Sunday 27 August 2017

United pass first test of credentials to maintain perfect start

It is always worth remembering that you cannot win the Premier League title in August, but you can certainly lose it.

Early days, perhaps, but heady ones indeed for Jose and the team - we could not have done any more than this in the fledgling stages of the campaign so far. 

United go into the ill-timed international break having won three out of three in the league and sitting on top of the table, looking down on the other title contenders.

Ten goals scored, none conceded, United have looked the best team in the country up to this point.

It is also worth noting that we won our opening three games of last season, yet still contrived to finish well off the title pace in a sixth placed finish.

We look well equipped to challenge for the title in a very promising start, but that is all it is. 

This was a win that wasn't as eye-catching as the 4-0 thumpings of West Ham and Swansea, but that arguably makes it more important and satisfying.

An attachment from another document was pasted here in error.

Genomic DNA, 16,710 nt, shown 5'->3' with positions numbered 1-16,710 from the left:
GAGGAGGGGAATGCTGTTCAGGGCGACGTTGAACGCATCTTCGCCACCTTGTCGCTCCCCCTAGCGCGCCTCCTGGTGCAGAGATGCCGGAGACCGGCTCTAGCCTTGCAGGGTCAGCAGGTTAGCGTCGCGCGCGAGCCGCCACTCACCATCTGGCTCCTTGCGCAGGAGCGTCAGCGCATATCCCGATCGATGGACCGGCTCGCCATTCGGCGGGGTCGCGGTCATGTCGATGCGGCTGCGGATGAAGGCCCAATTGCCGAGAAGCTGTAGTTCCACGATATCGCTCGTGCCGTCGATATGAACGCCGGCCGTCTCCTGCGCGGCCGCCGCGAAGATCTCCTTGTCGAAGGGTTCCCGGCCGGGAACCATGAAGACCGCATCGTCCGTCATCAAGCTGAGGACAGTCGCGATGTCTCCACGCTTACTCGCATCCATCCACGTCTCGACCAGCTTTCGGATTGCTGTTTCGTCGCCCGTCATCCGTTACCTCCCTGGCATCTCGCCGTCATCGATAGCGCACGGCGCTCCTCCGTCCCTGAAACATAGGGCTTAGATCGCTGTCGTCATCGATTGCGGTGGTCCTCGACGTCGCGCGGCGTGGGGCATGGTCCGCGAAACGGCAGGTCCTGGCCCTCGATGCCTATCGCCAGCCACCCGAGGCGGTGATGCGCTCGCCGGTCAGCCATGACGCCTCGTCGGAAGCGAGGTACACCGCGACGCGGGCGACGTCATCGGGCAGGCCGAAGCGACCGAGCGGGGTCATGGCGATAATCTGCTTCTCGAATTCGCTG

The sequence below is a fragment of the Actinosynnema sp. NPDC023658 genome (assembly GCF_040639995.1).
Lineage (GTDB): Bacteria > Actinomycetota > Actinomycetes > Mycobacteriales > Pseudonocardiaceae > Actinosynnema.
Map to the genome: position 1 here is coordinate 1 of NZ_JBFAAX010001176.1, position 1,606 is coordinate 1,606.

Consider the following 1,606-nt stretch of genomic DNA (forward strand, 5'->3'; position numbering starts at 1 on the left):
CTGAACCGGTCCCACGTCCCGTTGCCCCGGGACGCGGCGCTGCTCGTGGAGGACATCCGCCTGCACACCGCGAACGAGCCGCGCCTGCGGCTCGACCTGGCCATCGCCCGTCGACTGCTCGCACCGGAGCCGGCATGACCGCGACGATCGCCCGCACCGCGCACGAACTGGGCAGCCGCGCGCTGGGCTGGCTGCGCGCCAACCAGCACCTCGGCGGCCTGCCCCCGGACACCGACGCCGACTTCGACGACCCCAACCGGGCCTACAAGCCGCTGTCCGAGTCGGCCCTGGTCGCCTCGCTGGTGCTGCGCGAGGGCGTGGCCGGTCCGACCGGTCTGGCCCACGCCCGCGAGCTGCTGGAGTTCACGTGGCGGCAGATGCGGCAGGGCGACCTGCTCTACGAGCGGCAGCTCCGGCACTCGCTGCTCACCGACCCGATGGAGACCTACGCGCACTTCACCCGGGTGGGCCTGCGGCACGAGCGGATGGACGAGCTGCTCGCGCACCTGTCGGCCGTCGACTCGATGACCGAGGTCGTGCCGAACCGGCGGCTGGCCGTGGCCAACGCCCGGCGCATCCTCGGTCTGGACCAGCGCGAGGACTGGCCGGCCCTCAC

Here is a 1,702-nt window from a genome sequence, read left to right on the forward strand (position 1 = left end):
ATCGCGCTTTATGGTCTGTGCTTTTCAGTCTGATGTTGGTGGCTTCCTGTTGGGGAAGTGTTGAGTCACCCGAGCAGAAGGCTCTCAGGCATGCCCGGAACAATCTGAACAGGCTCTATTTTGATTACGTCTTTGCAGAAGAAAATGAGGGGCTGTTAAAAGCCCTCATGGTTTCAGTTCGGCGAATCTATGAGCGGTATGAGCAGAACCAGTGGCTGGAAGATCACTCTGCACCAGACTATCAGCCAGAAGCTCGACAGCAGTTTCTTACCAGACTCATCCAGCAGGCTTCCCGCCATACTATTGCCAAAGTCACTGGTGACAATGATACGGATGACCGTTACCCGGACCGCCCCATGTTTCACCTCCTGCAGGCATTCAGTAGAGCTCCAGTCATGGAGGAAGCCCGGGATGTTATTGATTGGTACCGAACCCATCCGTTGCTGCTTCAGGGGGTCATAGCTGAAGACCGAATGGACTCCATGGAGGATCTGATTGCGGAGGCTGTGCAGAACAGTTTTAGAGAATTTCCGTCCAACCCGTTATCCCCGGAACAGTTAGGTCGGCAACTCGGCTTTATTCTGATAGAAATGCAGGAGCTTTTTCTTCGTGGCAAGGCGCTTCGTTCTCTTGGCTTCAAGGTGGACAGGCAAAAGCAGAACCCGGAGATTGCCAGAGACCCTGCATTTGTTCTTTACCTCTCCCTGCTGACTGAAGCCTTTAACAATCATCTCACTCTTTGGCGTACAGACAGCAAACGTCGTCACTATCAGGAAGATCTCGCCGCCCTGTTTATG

The visit of Craig Shakespeare's Leicester City side - champions two seasons ago - presented United with the first true test of the campaign. 

It was an examination of credentials that we passed and an important box to tick given last season's failings.

Beating resolute, well organised teams with a limited game plan and stunted ambition proved United's chronic Achilles heel that sucked the life out of a potential title challenge.

Leicester made the Reds work incredibly hard, defending deep and in numbers as they were indebted to Kasper Schmeichel - whose second half penalty save from Romelu Lukaku added to United's frustration.

The Reds peppered the opposition area with crosses from wide during the first half, but the threat from the wings was comfortably dealt with by the Foxes defensive giants Wes Morgan and Harry Maguire.

Lukaku had an afternoon that he will want to forget quickly as he toiled against the visitors powerful backline, but Jose remained calm and sent on the fresh legs of Marcus Rashford, Marouane Fellaini and Jesse Lingard.

That prompted a switch in the manager's thinking, as United began to breach Leicester's resilient rearguard with shorter balls from a more central position.

The changes made all the difference and only further demonstrated the strength in depth and embarrassment of riches that Jose has at his disposal.

Rashford broke the deadlock only three minutes after coming on and Fellaini then linked up with Lingard to make the game safe and extend United's winning run.

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